The National Banner Program Committee on High Value Crops- Coffee and Cacao discussed on February 15, 2022 the damage in terms of number of farmers, area affected, and production loss to the coffee and cacao production areas affected by Typhoon Odette.
Department of Agriculture (DA) Field Operations Services OIC Director Bernadette San Juan pointed out the significant rise of damage and losses in the coffee and cacao industry in Western Visayas, Eastern Visayas, Northern Mindanao and Caraga compared to other affected regions.
Aside from the regional data, she also presented DA’s efforts in the provision of cacao and coffee planting materials, fertilizers, and other inputs to the affected farmers of the regions.
In a separate article, DA Secretary William Dar is aware that the efforts provided in every industry were not enough compared to the damages caused by the typhoon, but he said that “this is a good start.”
Aside from the interventions needed by the industry, the Committee also tackled the sufficiency of the supply to address the demand for coffee and cacao, which has worsened by the effects of the typhoon.
DA assured that in the the ongoing National Agriculture and Fisheries Modernization and Industrialization Plan (NAFMIP), a ten-year strategic plan for the agri-fishery sector, it will consider the result of the updated commodity industry roadmaps (CIRs) to ensure that the budget needed for programs identified in the will be provided to ensure sufficiency of supply.
It was emphasized that government and private sector partnership is very important to ensure that the vision, plans, and budget for the development of the coffee and cacao industries, as indicated in the CIRs will be realized even if the administration changed.
To make sure that the plans will be carried out, the Body proposed a recommendation to the House Committee on Food and Agriculture the immediate approval of the proposed bills (House Bill numbers 1271, 3251 and 3598) pushing for the establishment of a National Program for the Coffee Industry.
The Body also raised the concern on budget allocation for data gathering. There is a recommendation to utilize the Municipal Agricultural and Fishery Councils in collecting coffee and cacao data at the local level. The Philippine Council for Agriculture and Fisheries shall consolidate the data and use it as reference in the identification of the current production data and the needed assistance of coffee farmers to increase their production.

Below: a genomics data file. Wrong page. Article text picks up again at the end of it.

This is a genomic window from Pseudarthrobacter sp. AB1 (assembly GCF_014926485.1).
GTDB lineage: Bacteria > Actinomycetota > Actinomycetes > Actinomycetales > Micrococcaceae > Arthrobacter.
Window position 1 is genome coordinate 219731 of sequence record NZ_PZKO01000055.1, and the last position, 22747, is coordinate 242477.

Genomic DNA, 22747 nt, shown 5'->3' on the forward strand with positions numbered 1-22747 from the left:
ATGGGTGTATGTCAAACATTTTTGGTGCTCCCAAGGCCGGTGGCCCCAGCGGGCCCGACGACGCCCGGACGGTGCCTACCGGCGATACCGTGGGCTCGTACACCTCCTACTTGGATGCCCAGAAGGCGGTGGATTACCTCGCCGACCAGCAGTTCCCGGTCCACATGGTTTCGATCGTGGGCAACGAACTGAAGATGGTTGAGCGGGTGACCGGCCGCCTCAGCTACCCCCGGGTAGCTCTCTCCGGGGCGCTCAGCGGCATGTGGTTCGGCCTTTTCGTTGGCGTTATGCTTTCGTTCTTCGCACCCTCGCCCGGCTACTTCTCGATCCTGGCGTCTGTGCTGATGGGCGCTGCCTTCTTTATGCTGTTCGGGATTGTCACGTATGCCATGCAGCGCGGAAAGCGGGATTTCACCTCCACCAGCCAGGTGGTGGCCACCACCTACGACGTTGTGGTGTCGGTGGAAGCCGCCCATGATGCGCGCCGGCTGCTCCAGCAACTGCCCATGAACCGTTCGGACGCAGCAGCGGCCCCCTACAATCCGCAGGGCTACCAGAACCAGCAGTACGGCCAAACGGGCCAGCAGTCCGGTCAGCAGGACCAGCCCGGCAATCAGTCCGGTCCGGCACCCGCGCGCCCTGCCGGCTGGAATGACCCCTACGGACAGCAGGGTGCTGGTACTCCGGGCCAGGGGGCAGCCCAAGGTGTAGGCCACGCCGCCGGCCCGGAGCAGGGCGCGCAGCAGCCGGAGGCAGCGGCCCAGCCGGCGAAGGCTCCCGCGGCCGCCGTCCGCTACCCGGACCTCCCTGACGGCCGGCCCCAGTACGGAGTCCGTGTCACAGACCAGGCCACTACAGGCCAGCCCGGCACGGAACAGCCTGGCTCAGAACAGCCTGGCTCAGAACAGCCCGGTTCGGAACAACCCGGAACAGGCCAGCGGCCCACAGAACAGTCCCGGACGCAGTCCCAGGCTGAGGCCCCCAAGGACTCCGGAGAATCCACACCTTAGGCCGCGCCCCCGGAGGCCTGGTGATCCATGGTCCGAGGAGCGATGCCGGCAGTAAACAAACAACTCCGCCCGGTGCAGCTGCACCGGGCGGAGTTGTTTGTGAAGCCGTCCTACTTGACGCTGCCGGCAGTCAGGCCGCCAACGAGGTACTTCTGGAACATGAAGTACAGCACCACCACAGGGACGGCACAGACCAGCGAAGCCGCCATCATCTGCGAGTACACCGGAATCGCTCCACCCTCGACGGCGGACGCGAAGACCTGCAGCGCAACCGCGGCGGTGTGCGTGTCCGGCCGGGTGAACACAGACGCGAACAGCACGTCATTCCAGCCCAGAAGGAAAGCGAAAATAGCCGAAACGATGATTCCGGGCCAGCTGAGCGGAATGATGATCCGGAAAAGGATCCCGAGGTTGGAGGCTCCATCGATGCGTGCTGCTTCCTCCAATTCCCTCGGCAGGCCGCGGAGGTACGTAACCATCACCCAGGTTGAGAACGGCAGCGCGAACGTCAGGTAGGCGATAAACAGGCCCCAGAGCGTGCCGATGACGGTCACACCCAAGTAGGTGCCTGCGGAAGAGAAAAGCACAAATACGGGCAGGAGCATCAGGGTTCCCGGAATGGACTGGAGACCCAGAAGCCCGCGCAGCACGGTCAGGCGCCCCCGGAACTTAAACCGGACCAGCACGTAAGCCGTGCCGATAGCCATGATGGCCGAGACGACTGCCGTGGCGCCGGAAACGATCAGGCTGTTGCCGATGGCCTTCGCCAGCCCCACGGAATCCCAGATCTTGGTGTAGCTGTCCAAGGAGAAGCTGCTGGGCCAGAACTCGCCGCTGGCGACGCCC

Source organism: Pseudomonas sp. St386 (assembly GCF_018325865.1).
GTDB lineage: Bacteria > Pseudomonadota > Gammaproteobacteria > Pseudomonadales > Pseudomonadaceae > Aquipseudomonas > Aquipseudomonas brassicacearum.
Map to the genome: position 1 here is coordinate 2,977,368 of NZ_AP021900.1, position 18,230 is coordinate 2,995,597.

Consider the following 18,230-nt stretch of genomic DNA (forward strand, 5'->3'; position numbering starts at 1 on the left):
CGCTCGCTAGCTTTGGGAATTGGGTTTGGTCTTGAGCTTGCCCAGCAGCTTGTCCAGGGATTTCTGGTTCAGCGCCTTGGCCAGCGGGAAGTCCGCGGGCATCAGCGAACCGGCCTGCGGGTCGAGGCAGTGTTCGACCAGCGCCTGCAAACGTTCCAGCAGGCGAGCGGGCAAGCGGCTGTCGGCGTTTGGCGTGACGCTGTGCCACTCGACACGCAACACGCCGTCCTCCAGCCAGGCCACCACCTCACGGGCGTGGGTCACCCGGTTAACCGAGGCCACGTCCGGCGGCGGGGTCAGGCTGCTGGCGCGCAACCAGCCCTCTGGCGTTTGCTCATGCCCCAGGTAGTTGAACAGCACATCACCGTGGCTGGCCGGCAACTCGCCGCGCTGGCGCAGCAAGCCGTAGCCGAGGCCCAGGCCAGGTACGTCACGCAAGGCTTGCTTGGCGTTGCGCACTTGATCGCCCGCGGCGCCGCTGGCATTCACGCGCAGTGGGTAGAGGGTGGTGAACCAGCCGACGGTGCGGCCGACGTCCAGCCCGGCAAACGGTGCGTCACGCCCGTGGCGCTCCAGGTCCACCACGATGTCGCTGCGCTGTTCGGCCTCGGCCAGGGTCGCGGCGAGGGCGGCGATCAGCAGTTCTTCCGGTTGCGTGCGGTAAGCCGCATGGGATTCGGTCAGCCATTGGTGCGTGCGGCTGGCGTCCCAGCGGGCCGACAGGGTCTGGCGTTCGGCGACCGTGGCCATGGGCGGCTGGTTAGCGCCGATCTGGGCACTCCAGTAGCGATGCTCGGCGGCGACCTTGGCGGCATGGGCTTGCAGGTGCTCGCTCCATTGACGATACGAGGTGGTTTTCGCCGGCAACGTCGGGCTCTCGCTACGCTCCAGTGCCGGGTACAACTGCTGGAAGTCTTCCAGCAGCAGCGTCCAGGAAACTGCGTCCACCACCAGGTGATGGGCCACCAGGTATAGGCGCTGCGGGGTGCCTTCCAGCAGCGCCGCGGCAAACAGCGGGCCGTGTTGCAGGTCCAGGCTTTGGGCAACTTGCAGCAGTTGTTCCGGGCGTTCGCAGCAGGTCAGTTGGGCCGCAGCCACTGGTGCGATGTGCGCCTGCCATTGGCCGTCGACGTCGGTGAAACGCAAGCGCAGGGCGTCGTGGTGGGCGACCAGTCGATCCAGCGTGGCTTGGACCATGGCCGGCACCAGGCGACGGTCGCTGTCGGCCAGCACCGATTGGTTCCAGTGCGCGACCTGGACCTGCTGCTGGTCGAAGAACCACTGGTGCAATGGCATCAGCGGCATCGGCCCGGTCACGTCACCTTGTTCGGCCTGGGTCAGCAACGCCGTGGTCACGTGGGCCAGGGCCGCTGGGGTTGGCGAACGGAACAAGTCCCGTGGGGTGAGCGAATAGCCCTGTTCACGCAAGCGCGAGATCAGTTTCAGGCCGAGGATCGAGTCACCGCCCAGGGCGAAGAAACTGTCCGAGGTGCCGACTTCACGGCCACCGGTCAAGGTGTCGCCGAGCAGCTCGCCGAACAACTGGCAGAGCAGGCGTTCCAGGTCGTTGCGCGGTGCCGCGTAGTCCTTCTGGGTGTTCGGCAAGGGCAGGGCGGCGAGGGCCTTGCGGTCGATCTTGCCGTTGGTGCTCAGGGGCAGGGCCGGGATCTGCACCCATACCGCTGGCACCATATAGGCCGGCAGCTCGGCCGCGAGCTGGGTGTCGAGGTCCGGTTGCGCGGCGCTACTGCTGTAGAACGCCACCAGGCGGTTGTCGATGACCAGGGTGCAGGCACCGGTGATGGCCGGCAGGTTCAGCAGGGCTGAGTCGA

Aside from prioritizing data gathering, the Body also suggested capacity-building activities, through the Agricultural Training Institute for farmers in production of organic fertilizers using by-products and other available resources.
It was also noted that instead of distribution of organic fertilizers, farmer organizations should be capacitated instead to produce their own organic fertilizers. Organic fertilizers processing plants should be awarded to certified organic farmers’ organizations in line with this initiative.
Undersecretary for High Value Crops and Rural Credit Evelyn Laviña also added that there is a need to intensify the production of organic fertilizers at the local level.
A resolution to renew ACEF Law
The Committee also agreed on a resolution to renew the Agricultural Competitiveness Enhancement Fund (ACEF) Law or “An Act Further Extending the Period of Implementation of ACEF, Amending for the Purpose Republic Act No. 8178, As Amended by Republic Act No. 9496, Entitled: ‘An Act Replacing Quantitative Import Restrictions on Agricultural Products, Except Rice, with Tariffs, Creating the Agricultural Competitiveness Enhancement Fund, and for other Purposes’” for another four years.
The resolution was passed to continue the provision of assistance to the agri-fishery sector under ACEF. However, there are apprehensions to renew the program because there are only few farmers and fishers, particularly in the coffee and cacao industry, who have applied for assistance under the program.
According to the Committee, there is a need to identify strong justification for the proposal. Once the proposal has been approved, there should be a stronger strategy for information dissemination to ensure that there will be more farmers who can access ACEF.
Although the program provides loans to qualified farmers for start-up business, rehabilitation, or marketing initiatives, there were claims that People’s Organizations were awarded with ACEF Funds even though the organization has unclear plans for action on how to utilize the loan. It was clarified that a clear business plan and utilization of the amount loaned should be included in the submitted proposal and as part of the requirements for application.
The Body also raised that ACEF should streamline its requirements and should be open to possible amendments on its implementing rules and regulations to ensure accessibility to the farmers.
Usec. Laviña explained that the digital application for ACEF assistance has been launched by the Land Bank of the Philippines and DA is not directly involved in it. It was also suggested that the requirements and accredited lending institutions should be disseminated to farmers through the AFCs.
To clear things, a special meeting with LandBank and the DA ACEF Unit will be conducted to clarify issues on application requirements and processing of loans. Aside from the ACEF concern, another agenda that will be discussed at the special meeting will be the DA and Bureau of Customs initiatives for stricter implementation of special safeguard duty (SSG) for coffee. | JC